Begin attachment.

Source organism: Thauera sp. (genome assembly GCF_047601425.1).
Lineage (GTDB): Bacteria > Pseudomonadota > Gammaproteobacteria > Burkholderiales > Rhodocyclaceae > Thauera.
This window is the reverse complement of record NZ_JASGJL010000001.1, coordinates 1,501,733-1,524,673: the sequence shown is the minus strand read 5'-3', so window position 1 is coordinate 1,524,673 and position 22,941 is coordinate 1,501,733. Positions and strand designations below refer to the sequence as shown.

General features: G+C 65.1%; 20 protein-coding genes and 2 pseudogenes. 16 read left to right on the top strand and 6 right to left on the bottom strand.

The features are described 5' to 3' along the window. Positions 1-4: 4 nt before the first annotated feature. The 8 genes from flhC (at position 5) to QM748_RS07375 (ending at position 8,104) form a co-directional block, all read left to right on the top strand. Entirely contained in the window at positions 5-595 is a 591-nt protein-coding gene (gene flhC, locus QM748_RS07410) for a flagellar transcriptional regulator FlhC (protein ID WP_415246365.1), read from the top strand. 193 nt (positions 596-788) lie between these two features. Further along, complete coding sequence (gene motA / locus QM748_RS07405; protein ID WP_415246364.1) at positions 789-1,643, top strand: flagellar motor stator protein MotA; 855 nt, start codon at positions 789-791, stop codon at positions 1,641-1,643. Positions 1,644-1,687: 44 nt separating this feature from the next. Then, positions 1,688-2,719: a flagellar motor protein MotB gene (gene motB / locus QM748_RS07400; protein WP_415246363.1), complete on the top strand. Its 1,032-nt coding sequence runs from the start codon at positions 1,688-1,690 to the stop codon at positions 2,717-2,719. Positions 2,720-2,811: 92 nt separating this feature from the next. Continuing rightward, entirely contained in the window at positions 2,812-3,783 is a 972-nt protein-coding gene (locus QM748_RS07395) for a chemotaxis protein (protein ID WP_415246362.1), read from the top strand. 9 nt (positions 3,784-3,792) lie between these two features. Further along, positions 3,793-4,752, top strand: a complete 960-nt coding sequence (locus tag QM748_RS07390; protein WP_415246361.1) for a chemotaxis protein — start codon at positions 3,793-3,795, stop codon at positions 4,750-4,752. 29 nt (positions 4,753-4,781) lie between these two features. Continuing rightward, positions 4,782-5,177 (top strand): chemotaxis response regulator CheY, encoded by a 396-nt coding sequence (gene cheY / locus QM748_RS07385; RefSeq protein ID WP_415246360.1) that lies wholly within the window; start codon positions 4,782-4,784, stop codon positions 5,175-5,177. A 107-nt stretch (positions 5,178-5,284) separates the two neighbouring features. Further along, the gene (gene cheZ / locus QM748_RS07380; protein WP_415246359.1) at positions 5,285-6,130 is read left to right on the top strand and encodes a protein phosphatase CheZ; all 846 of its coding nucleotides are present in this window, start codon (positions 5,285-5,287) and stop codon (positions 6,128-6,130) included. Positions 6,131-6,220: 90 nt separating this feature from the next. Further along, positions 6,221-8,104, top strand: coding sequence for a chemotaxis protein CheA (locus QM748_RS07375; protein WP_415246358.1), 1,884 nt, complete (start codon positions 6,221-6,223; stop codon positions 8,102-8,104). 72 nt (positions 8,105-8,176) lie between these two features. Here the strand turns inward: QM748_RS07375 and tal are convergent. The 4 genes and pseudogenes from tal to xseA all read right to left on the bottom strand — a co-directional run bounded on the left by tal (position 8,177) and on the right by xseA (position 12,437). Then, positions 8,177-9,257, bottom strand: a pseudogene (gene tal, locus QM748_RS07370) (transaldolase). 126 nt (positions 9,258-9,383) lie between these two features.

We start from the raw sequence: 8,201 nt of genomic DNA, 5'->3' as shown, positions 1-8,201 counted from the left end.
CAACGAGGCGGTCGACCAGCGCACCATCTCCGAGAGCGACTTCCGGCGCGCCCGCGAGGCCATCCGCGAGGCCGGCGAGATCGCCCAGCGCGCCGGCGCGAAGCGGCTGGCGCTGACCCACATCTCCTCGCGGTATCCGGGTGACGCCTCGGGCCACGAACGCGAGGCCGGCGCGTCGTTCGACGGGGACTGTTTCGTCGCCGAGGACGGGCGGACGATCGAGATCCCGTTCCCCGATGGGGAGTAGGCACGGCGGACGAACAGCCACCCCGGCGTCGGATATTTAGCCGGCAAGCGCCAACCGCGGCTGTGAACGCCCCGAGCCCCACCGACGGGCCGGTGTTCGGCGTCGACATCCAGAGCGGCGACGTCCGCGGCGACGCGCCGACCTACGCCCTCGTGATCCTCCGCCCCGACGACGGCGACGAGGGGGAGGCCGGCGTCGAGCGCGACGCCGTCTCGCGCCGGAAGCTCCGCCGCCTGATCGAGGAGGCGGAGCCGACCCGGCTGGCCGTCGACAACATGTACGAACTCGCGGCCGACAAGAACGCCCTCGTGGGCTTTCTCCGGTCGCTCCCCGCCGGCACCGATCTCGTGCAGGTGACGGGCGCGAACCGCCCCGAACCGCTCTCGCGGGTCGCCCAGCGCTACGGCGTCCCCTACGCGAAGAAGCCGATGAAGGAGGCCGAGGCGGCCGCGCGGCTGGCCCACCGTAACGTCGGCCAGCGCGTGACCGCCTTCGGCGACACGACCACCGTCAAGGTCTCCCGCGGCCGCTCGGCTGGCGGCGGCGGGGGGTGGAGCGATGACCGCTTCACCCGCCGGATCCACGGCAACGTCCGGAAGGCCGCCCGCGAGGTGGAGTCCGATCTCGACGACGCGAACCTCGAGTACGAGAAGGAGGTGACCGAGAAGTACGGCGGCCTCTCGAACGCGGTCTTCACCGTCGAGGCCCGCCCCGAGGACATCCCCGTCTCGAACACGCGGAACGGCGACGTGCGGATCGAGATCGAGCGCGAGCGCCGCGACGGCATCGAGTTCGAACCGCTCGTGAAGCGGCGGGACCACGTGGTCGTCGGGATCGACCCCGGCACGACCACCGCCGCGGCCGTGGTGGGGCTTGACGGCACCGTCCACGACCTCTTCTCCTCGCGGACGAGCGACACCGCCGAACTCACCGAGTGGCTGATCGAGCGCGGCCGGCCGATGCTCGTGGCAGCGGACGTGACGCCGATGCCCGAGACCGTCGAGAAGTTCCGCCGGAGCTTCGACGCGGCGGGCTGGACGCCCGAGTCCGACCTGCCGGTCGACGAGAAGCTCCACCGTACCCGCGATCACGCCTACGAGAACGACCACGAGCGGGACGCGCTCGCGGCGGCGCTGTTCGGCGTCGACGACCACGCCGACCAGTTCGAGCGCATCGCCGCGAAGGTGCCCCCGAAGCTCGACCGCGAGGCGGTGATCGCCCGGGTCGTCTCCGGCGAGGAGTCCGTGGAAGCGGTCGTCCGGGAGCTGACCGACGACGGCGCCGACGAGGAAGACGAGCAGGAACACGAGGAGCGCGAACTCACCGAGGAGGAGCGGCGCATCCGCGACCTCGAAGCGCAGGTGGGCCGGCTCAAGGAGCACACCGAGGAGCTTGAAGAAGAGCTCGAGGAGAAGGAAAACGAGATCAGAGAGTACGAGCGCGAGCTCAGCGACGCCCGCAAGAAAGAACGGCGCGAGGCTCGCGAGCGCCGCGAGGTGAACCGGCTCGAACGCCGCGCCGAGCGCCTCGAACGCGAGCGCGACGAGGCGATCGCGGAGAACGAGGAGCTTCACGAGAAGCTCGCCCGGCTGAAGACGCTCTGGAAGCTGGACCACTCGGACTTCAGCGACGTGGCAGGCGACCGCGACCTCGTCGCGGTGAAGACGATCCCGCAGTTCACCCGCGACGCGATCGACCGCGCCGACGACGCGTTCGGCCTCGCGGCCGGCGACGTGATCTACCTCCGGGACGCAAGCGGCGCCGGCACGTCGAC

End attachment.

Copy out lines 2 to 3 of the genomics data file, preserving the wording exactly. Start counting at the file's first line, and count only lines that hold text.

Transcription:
Lineage (GTDB): Bacteria > Pseudomonadota > Gammaproteobacteria > Burkholderiales > Rhodocyclaceae > Thauera.
This window is the reverse complement of record NZ_JASGJL010000001.1, coordinates 1,501,733-1,524,673: the sequence shown is the minus strand read 5'-3', so window position 1 is coordinate 1,524,673 and position 22,941 is coordinate 1,501,733. Positions and strand designations below refer to the sequence as shown.